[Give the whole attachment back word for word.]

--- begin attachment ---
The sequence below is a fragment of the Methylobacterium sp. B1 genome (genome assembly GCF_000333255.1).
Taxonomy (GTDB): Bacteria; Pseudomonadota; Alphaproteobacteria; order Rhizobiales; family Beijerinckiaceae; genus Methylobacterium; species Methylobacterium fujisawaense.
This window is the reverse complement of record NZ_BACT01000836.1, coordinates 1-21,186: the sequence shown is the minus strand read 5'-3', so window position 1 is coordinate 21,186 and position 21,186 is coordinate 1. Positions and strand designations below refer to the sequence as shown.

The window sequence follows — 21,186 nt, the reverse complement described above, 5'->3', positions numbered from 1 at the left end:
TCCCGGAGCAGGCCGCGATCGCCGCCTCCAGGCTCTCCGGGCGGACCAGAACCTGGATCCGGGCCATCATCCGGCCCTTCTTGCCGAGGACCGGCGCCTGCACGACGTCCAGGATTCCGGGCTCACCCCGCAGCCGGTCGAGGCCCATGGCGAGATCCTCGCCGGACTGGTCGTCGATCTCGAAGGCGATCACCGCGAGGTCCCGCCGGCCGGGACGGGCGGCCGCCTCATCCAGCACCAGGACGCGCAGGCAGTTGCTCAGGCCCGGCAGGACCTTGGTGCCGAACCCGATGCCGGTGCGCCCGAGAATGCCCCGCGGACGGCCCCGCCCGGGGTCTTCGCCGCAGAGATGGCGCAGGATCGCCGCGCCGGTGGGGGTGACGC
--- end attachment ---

The sequence below is a fragment of the Methylobacterium sp. B1 genome (genome assembly GCF_000333255.1).
Taxonomy (GTDB): Bacteria; Pseudomonadota; Alphaproteobacteria; order Rhizobiales; family Beijerinckiaceae; genus Methylobacterium; species Methylobacterium fujisawaense.
This window is the reverse complement of record NZ_BACT01000836.1, coordinates 1-21,186: the sequence shown is the minus strand read 5'-3', so window position 1 is coordinate 21,186 and position 21,186 is coordinate 1. Positions and strand designations below refer to the sequence as shown.

The window sequence follows — 21,186 nt, the reverse complement described above, 5'->3', positions numbered from 1 at the left end:
TCCCGGAGCAGGCCGCGATCGCCGCCTCCAGGCTCTCCGGGCGGACCAGAACCTGGATCCGGGCCATCATCCGGCCCTTCTTGCCGAGGACCGGCGCCTGCACGACGTCCAGGATTCCGGGCTCACCCCGCAGCCGGTCGAGGCCCATGGCGAGATCCTCGCCGGACTGGTCGTCGATCTCGAAGGCGATCACCGCGAGGTCCCGCCGGCCGGGACGGGCGGCCGCCTCATCCAGCACCAGGACGCGCAGGCAGTTGCTCAGGCCCGGCAGGACCTTGGTGCCGAACCCGATGCCGGTGCGCCCGAGAATGCCCCGCGGACGGCCCCGCCCGGGGTCTTCGCCGCAGAGATGGCGCAGGATCGCCGCGCCGGTGGGGGTGACGC